We flirted briefly with electricity. Dad had optimistically wired the house in 1914 when it was built. Ever ingenious with machinery, he put together a windmill and attached it to the roof of the house. We stored several batteries in the attic. The windmill action was supposed to charge the batteries and we would have light at our fingertips. We didn't have the $200 to hook up to the power line, which ran down the road in front of the house.
The windmill arrangement did occasionally provide light at our fingertips, but not for long. It was weak and yellow and dimmed continuously before it faded out. That meant the batteries were dead again, even though the prairie winds chewed at the windmill as if to tear it up by the roots, the roof with it.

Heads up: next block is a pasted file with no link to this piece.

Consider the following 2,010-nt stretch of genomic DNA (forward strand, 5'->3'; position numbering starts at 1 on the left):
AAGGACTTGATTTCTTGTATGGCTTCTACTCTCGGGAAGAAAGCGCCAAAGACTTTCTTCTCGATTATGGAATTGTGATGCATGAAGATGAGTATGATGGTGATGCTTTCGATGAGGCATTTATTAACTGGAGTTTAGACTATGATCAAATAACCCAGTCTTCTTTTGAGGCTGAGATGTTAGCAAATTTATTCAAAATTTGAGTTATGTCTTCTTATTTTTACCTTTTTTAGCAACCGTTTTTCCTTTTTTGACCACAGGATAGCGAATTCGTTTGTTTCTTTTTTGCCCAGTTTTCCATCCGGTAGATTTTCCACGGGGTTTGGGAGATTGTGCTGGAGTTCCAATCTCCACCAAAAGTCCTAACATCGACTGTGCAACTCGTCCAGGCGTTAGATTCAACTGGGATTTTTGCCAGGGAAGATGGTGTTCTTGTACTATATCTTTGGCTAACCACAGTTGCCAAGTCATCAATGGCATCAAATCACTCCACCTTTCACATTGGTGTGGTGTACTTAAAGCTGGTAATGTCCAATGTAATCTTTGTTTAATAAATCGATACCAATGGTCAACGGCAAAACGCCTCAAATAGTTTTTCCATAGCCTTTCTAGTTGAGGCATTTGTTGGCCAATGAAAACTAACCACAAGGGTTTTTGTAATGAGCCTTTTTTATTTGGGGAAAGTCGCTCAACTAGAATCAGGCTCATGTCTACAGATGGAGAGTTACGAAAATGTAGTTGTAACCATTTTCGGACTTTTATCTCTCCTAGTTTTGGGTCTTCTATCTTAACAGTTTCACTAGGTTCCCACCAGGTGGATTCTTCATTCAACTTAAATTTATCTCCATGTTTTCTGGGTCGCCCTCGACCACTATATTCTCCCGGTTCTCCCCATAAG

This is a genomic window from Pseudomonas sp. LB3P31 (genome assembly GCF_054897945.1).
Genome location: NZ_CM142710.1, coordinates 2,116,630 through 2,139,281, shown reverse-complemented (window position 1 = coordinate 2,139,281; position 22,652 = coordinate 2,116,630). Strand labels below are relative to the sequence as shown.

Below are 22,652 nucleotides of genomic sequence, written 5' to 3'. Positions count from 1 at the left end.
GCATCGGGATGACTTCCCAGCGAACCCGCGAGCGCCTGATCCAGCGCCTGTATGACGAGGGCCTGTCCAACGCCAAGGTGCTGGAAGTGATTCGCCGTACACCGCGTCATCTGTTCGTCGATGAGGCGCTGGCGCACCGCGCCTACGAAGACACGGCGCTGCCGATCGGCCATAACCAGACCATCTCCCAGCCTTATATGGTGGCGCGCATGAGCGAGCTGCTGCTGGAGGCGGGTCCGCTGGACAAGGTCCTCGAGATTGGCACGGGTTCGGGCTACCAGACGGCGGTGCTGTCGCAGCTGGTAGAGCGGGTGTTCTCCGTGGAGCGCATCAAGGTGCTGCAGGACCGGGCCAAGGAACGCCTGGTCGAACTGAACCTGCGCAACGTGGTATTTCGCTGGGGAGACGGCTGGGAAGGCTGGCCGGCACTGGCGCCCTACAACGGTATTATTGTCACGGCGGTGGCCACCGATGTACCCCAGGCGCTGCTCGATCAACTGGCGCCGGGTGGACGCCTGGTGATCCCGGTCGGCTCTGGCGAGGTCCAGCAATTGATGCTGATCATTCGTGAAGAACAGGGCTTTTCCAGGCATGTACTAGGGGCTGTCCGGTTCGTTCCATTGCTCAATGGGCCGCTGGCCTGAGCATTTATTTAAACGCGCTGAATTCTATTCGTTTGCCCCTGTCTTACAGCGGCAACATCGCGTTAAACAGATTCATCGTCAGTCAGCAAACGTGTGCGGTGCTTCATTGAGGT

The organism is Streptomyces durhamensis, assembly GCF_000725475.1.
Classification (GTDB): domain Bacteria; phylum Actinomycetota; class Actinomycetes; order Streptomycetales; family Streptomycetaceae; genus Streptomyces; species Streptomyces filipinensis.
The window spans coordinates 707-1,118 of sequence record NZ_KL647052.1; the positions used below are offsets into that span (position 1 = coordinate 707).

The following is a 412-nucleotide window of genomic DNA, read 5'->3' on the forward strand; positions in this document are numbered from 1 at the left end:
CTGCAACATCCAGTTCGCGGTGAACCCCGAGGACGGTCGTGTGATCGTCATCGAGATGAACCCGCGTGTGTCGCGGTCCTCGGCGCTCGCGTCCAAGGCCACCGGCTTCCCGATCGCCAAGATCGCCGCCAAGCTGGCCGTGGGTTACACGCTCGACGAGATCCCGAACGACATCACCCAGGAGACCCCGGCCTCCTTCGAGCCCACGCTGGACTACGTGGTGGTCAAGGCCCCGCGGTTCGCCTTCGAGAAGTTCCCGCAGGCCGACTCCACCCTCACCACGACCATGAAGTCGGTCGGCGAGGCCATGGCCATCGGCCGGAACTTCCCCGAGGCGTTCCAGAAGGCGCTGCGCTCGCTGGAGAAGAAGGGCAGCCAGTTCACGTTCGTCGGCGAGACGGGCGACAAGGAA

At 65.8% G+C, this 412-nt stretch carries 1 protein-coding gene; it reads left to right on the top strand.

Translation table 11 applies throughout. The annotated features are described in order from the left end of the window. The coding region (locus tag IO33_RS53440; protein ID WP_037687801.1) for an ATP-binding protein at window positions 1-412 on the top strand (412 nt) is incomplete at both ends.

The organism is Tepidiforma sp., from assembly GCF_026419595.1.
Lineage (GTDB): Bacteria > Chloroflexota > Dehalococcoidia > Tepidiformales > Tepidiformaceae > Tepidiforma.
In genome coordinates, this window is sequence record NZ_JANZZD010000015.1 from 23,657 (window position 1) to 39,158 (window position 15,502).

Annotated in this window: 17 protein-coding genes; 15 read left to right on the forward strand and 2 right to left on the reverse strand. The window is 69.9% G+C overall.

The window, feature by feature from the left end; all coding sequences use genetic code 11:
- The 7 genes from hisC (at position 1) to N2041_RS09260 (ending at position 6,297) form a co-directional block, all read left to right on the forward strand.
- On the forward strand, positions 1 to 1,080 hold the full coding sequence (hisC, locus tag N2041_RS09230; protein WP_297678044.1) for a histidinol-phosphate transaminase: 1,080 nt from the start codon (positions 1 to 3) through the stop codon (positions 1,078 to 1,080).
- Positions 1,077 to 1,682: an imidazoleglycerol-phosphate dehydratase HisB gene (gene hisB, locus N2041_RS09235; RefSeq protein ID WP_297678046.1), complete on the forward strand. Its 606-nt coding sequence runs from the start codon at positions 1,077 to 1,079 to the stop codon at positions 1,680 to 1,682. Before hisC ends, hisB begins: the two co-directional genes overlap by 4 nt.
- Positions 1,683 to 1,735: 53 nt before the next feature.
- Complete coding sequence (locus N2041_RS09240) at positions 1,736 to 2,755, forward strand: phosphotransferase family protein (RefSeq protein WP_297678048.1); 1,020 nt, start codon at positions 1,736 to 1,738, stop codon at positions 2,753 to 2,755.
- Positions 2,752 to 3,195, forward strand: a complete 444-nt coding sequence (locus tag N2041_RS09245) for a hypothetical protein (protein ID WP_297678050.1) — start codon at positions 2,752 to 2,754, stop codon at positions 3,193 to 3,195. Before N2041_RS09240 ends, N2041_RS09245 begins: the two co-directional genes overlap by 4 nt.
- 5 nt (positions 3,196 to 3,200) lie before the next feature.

Dad also installed a pressure-tank in the basement, which was connected to the well by the pump-house. This arrangement was meant to provide drinking water from the faucet at the kitchen sink instead of our having to bring it in by the pail from the well. But when those batteries in the attic died, we girls had to push the long handle of the pump back and forth for an hour or so every day to build up enough pressure in the tank to make it all work. It was a big day when we got the $200 together to hook up to the lines at the end of the driveway.